There were many. Kurdish women have suffered a lot. When the ruling authorities at the time used to arrest civilians, they would isolate women from men. That was the first step. Then they would isolate young men from old men. The young men would be taken and killed. The elderly people would be taken to stay with the women. Once this was done then they would start investigations. The elderly ladies, their investigation would not take a long time. The investigation would be concentrated on the young ladies. That is what court witnesses said.

Some of the elderly ladies told us that the investigators would take some of the young women at night saying they wanted to investigate them. In fact, there was no investigation. They were being raped. We asked the elderly women how they knew this. They said that when the young ladies came back they told that they were raped. Another elderly woman had seen the rape occur through curtains. Those who were not raped directly during the investigations were asked to be naked and investigated in that manner.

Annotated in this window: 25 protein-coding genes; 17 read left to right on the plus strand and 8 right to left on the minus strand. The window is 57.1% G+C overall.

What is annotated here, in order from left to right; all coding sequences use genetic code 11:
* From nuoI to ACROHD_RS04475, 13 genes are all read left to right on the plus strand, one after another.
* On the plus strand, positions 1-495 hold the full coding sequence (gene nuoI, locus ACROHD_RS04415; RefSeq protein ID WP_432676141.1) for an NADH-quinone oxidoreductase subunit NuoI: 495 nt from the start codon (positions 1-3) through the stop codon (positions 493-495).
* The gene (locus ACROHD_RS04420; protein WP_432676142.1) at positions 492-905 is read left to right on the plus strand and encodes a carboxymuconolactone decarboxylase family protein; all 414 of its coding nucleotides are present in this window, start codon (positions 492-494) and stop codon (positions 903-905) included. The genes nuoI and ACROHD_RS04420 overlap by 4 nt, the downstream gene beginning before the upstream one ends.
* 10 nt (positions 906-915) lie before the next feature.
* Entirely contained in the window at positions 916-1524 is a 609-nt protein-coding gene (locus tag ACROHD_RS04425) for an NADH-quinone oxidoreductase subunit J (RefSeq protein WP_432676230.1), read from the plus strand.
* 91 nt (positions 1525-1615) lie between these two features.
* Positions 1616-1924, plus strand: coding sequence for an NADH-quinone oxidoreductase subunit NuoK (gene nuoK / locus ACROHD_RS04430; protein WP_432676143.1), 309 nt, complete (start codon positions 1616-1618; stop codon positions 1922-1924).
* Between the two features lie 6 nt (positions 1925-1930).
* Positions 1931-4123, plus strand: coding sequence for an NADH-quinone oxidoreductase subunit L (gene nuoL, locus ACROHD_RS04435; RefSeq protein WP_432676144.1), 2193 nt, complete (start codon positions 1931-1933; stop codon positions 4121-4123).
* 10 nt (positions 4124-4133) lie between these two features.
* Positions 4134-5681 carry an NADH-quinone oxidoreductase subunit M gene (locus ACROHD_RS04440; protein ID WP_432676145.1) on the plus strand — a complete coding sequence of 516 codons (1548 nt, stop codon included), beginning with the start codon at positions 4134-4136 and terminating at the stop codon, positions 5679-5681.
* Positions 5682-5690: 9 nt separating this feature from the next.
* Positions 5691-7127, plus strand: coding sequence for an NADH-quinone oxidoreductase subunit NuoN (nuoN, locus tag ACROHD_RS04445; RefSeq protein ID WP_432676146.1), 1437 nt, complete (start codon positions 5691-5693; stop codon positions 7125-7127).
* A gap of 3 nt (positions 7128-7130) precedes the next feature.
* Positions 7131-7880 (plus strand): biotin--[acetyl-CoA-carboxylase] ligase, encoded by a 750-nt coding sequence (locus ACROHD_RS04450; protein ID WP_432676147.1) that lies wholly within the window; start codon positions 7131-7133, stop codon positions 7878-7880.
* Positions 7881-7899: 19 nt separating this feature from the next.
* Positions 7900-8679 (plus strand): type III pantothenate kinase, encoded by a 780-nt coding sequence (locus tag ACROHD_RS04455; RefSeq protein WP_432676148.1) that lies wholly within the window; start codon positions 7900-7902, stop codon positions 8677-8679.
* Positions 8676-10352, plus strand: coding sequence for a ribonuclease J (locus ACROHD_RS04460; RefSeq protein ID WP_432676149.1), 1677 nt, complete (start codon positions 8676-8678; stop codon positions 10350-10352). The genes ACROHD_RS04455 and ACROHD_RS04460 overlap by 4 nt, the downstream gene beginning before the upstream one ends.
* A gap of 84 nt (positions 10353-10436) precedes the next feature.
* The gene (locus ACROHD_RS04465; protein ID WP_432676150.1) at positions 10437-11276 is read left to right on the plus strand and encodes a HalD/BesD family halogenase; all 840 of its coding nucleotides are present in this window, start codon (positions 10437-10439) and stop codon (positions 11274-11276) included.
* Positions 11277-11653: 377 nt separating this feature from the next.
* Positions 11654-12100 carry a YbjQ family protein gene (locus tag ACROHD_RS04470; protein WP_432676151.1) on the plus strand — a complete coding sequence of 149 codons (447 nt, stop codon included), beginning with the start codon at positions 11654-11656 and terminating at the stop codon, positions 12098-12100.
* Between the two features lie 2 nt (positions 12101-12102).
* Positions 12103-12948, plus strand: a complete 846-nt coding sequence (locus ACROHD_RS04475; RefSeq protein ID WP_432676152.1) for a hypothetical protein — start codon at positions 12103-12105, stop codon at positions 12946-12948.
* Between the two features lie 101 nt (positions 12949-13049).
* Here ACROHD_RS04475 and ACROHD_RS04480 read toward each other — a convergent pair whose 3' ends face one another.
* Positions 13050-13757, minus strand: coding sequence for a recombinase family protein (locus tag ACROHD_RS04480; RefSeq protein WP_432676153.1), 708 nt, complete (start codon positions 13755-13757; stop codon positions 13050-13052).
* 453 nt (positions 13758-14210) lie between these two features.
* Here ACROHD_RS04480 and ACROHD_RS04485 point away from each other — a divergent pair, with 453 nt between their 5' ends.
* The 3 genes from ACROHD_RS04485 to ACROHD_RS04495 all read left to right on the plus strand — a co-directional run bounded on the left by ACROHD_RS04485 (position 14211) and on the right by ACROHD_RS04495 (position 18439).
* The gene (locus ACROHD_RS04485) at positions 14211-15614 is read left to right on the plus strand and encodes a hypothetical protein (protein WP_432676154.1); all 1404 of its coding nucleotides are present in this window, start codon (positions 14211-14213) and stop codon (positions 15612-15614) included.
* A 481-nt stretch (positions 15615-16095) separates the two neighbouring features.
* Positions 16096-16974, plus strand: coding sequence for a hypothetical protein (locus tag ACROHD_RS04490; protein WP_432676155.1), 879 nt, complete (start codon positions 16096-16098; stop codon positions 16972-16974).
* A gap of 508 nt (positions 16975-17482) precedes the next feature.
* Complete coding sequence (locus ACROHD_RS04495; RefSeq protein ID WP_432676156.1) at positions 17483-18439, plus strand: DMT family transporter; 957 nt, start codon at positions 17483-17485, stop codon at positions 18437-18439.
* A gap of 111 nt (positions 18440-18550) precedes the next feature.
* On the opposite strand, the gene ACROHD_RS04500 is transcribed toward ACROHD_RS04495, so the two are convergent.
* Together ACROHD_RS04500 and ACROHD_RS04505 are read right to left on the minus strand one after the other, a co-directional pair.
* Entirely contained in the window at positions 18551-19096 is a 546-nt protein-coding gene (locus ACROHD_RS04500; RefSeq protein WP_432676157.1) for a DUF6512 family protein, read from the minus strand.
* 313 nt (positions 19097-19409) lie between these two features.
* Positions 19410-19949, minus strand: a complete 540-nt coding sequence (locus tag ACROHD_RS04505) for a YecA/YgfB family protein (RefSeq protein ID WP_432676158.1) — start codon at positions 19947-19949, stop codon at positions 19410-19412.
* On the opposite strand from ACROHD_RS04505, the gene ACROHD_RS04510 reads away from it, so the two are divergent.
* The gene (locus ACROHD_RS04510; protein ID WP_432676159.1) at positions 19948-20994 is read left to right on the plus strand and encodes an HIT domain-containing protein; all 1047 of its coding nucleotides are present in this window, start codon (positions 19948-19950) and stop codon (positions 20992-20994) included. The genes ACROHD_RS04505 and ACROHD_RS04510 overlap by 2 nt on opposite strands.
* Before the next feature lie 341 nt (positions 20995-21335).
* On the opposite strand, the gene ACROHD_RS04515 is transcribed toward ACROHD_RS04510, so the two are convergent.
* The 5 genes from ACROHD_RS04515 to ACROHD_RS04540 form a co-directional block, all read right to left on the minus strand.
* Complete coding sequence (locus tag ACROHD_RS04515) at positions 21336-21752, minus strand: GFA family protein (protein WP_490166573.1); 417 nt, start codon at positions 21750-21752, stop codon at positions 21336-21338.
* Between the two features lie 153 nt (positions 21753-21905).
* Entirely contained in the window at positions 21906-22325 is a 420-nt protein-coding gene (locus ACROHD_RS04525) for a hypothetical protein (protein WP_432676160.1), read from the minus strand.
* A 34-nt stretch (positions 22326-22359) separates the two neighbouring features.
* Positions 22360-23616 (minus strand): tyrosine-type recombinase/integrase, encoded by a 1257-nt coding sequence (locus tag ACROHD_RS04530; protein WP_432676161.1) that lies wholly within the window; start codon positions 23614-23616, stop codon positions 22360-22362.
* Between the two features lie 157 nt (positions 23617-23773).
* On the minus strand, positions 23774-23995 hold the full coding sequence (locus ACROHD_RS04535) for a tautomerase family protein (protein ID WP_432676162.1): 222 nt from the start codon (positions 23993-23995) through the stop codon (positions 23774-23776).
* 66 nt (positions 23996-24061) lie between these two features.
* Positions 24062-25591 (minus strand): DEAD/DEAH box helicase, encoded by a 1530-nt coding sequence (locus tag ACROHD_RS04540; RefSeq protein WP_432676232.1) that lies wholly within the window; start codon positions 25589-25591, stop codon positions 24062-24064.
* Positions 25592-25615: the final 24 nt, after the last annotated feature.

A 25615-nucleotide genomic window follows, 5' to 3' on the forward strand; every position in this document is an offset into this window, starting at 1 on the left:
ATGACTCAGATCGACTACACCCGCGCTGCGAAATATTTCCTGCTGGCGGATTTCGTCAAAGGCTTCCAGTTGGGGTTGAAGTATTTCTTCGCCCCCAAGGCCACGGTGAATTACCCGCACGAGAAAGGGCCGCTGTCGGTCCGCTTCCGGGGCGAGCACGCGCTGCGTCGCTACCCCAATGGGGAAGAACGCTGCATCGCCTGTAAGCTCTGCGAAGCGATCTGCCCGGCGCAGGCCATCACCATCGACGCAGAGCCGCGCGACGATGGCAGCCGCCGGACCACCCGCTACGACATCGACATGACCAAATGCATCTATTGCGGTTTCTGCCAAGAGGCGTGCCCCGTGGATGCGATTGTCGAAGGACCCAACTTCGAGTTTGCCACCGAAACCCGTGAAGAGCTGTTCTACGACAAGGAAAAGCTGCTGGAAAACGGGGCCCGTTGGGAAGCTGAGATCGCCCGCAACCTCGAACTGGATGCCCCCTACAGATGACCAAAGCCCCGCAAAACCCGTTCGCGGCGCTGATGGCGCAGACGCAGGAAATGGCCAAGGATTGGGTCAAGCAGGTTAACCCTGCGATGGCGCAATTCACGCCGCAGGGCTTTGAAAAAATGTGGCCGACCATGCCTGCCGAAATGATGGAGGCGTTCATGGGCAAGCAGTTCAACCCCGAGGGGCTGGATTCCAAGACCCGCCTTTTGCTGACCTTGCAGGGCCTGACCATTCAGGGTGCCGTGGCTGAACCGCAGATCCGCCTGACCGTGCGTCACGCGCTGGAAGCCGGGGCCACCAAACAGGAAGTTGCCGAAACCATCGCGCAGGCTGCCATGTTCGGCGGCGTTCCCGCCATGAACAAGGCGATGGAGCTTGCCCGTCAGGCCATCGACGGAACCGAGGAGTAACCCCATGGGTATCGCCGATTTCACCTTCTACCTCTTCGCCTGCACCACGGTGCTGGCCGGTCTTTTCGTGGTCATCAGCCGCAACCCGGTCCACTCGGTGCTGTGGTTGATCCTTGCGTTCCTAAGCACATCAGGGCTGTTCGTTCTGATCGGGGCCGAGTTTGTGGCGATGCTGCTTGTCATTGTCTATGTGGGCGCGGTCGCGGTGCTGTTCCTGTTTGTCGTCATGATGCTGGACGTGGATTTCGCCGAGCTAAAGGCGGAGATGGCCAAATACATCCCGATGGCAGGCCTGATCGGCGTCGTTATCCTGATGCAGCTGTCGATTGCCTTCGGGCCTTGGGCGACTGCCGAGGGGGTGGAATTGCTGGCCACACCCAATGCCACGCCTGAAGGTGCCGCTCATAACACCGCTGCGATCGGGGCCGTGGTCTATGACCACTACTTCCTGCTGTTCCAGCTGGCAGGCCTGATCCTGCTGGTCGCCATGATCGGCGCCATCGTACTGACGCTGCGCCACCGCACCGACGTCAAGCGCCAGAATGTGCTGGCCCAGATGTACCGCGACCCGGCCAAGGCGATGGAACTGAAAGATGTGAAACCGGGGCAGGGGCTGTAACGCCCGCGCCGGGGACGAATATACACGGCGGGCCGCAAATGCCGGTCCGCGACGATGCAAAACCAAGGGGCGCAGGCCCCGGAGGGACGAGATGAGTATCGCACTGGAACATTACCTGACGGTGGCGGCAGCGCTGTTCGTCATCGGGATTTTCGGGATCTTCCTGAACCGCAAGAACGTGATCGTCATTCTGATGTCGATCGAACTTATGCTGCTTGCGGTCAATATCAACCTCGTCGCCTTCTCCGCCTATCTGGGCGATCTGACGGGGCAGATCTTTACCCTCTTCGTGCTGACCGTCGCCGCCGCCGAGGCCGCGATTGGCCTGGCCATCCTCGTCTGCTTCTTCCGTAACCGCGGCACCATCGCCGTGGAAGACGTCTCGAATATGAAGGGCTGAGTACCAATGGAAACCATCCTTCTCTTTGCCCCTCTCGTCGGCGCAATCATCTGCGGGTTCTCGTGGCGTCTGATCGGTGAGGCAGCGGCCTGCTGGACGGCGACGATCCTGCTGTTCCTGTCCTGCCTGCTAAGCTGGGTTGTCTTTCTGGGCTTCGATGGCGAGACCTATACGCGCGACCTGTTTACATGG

Another witness we spoke to was arrested under the accusation that he had used foul language against the son of the president. He was beaten and tortured. He was ordered to confess to being a member of an opposition party. If he confessed he was told he would be executed. He refrained. He was a university student. So the security men resorted to another way of getting him to confess. They tortured him with electricity, pulled out his nails and broke his bones. I believe he was even sexually violated. As a means to force him to confess, they brought his mother and sister. The security men then raped them one after the other before him. They expected him to confess, but he didn't. They sentenced him to prison. He was released in 1990. When he was released he found that his mother had been executed. In 1991, during the events of the uprising, he fled. So they executed his father, two of his brothers and three sisters. He had no one remaining. Every member of his family is dead.